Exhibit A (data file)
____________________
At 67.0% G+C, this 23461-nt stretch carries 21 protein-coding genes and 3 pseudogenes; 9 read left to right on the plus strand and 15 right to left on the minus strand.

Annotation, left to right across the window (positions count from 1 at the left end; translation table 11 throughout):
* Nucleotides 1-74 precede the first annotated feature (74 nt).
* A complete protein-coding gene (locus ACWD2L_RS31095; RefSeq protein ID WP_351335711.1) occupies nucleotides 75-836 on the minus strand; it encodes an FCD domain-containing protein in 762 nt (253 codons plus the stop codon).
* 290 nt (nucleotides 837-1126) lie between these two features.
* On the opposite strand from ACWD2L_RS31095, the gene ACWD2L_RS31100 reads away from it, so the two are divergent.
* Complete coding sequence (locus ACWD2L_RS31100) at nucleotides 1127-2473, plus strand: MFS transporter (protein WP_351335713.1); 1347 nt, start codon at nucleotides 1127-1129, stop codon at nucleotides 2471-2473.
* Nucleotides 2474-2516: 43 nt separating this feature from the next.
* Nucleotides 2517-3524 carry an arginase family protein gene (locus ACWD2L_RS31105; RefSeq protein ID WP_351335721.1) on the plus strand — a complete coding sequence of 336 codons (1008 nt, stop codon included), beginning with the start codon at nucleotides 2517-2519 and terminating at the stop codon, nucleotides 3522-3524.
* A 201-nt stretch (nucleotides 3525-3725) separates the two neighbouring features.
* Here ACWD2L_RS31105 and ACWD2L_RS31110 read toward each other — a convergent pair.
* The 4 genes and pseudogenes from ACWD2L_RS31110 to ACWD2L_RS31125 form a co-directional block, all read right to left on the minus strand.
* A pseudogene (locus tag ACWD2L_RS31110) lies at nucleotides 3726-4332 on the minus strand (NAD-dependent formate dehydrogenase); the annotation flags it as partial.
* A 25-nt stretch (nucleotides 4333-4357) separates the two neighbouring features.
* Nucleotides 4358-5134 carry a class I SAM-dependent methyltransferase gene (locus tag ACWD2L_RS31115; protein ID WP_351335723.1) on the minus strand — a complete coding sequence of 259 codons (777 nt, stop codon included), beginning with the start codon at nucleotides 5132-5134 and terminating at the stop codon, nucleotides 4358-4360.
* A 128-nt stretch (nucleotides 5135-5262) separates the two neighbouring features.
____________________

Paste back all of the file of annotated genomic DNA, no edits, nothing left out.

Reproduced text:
At 67.0% G+C, this 23461-nt stretch carries 21 protein-coding genes and 3 pseudogenes; 9 read left to right on the plus strand and 15 right to left on the minus strand.

Annotation, left to right across the window (positions count from 1 at the left end; translation table 11 throughout):
* Nucleotides 1-74 precede the first annotated feature (74 nt).
* A complete protein-coding gene (locus ACWD2L_RS31095; RefSeq protein ID WP_351335711.1) occupies nucleotides 75-836 on the minus strand; it encodes an FCD domain-containing protein in 762 nt (253 codons plus the stop codon).
* 290 nt (nucleotides 837-1126) lie between these two features.
* On the opposite strand from ACWD2L_RS31095, the gene ACWD2L_RS31100 reads away from it, so the two are divergent.
* Complete coding sequence (locus ACWD2L_RS31100) at nucleotides 1127-2473, plus strand: MFS transporter (protein WP_351335713.1); 1347 nt, start codon at nucleotides 1127-1129, stop codon at nucleotides 2471-2473.
* Nucleotides 2474-2516: 43 nt separating this feature from the next.
* Nucleotides 2517-3524 carry an arginase family protein gene (locus ACWD2L_RS31105; RefSeq protein ID WP_351335721.1) on the plus strand — a complete coding sequence of 336 codons (1008 nt, stop codon included), beginning with the start codon at nucleotides 2517-2519 and terminating at the stop codon, nucleotides 3522-3524.
* A 201-nt stretch (nucleotides 3525-3725) separates the two neighbouring features.
* Here ACWD2L_RS31105 and ACWD2L_RS31110 read toward each other — a convergent pair.
* The 4 genes and pseudogenes from ACWD2L_RS31110 to ACWD2L_RS31125 form a co-directional block, all read right to left on the minus strand.
* A pseudogene (locus tag ACWD2L_RS31110) lies at nucleotides 3726-4332 on the minus strand (NAD-dependent formate dehydrogenase); the annotation flags it as partial.
* A 25-nt stretch (nucleotides 4333-4357) separates the two neighbouring features.
* Nucleotides 4358-5134 carry a class I SAM-dependent methyltransferase gene (locus tag ACWD2L_RS31115; protein ID WP_351335723.1) on the minus strand — a complete coding sequence of 259 codons (777 nt, stop codon included), beginning with the start codon at nucleotides 5132-5134 and terminating at the stop codon, nucleotides 4358-4360.
* A 128-nt stretch (nucleotides 5135-5262) separates the two neighbouring features.